For some time now, I have been plagued, perhaps blessed, by dreams of rivers and seas, dreams of water.
Just days after controversial anthropologist Albert James writes these elusive lines to his son John, he is dead. Abandoning his girlfriend in London, John flies to Delhi to join his mother in mourning. But the nature of his father's research and the circumstances of his death are far from clear and, on top of this, John must confront his mother's coolness, and the strangeness of the cremation ceremony that she has organised for his father.
No sooner is the body consigned to the flames than a journalist arrives, determined to write a biography of the dead man, and though his mother will have nothing to do with the project, she cannot keep away from the journalist.
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The originality, power and sheer prolificacy of Parks's production makes the work of his British contemporaries appear trite... His prose can be sparse and lucid, or almost manically convoluted, although beyond the fierce and questioning intelligence are both humour and artfully constructed and invariably gripping plots... In other words it's a big, easily readable book - though with a solidly intellectual core - more than ripe for big prizes - Independent on Sunday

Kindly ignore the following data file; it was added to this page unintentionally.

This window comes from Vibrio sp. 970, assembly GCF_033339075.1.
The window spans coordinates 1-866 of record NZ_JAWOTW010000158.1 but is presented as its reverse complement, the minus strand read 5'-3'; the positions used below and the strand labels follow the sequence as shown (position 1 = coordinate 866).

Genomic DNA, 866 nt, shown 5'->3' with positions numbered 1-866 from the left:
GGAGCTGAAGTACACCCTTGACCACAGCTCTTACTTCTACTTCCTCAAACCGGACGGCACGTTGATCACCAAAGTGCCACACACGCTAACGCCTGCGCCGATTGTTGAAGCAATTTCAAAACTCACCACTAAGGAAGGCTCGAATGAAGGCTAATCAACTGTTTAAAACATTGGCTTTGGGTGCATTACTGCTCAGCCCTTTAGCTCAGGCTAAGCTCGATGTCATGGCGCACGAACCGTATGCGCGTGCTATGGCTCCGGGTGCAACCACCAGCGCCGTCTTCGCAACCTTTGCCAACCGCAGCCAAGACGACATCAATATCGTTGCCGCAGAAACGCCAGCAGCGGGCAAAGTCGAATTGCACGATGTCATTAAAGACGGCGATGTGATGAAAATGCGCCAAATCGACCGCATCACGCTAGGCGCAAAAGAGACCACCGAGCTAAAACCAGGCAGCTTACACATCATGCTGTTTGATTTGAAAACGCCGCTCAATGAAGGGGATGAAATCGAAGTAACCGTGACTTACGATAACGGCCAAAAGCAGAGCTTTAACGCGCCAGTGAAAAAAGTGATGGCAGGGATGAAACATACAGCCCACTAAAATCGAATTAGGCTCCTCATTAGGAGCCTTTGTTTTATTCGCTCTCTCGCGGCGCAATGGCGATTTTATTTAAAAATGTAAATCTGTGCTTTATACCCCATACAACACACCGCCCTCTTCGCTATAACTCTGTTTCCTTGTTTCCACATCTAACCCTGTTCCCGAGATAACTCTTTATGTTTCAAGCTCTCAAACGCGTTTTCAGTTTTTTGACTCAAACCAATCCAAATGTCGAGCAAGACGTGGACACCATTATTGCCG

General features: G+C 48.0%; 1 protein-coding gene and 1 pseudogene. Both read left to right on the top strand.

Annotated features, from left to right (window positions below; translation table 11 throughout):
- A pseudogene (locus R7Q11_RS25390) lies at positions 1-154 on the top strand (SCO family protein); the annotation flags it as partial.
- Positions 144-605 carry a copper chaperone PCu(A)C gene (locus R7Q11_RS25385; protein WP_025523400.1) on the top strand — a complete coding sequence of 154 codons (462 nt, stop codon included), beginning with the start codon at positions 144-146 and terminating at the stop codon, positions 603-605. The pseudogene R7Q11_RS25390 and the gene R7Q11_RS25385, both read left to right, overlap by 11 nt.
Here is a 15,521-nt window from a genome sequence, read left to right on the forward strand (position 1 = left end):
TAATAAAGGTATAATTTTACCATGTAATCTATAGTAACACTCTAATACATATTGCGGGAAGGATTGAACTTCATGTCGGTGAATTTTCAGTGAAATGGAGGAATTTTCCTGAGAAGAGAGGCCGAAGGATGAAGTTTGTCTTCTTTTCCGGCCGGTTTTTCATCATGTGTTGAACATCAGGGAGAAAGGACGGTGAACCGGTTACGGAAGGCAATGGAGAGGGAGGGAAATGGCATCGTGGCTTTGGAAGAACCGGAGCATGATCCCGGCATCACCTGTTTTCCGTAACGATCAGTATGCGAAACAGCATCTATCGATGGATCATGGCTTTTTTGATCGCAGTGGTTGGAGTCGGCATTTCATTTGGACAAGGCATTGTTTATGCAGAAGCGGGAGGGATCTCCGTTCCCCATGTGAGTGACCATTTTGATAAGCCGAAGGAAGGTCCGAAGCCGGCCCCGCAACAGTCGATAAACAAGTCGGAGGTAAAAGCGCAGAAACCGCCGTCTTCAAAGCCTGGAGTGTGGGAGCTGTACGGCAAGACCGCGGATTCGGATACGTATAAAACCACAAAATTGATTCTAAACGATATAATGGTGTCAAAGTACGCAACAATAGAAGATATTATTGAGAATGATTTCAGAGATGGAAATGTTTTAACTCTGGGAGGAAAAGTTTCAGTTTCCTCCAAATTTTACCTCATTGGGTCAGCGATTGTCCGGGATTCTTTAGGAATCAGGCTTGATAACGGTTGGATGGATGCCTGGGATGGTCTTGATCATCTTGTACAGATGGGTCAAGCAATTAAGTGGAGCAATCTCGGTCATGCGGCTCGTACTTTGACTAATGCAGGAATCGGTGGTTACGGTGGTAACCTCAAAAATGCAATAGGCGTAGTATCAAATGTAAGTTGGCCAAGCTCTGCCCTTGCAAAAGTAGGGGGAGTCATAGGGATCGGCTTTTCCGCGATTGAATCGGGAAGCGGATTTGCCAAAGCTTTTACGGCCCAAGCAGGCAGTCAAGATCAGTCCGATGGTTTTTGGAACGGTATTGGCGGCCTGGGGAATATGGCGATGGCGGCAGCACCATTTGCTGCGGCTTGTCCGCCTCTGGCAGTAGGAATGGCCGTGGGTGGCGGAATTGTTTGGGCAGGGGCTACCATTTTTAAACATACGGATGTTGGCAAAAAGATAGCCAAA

A brave book...he shows with this novel, he intimately understands the Western condition, its complexity and fragility - Evening Standard
Enormously powerful... fiercely intelligent... a gripping and ambiguous novel - The Times
A rapidly unfolding mystery that hints at suicide, murder and madness, and builds to a wrenching climax... haunting and accomplished... The finale is unexpected and terrifying - Guardian
In the tradition of British writing about India, this novel is a rich, unexpected variation, and a considerable addition - Financial Times
This is a brilliant evocation of the teeming back streets and bazaars of Delhi and the gulf between Indian life and western logic - Eve
With his constant switching of viewpoint, tense and emphasis, Parks, an extremely skilful storyteller, makes sure the novel's intensity never falters - Irish Times
An engaging story - Times Literary Supplement
This probably won't get within a bull's roar of the Booker shortlist. It should.The complexities of Dreams of Rivers and Seas are not the product of contrivance, but simply those of experience - Sunday Herald
A love story (or rather several love stories), an oblique and engrossing mystery, but above all a story about language and its limitations - Sunday Telegraph
Ambitious and compelling - Sunday Times
In his latest novel, Parks demonstrates a seemingly effortless mastery of biochemistry...a fast paced thriller with sex and relationships at its heart - The Guardian Saturday Review
Entirely convincing. He is a highly skilful writer and this is an absorbing story - Sunday Times
Parks competently handles the themes of secrecy and communication - Telegraph
Born in Manchester, Tim Parks grew up in London and studied at Cambridge and Harvard. In 1981 he moved to Italy where he has lived ever since. He is the author of novels, non-fiction and essays, including Europa, Cleaver, A Season with Verona and Teach Us to Sit Still. He has won the Somerset Maugham, Betty Trask and Llewellyn Rhys awards, and been shortlisted for the Booker Prize. He lectures on literary translation in Milan, writes for publications such as the New Yorker and the New York Review of Books, and his many translations from the Italian include works by Moravia, Calvino, Calasso, Tabucchi and Machiavelli.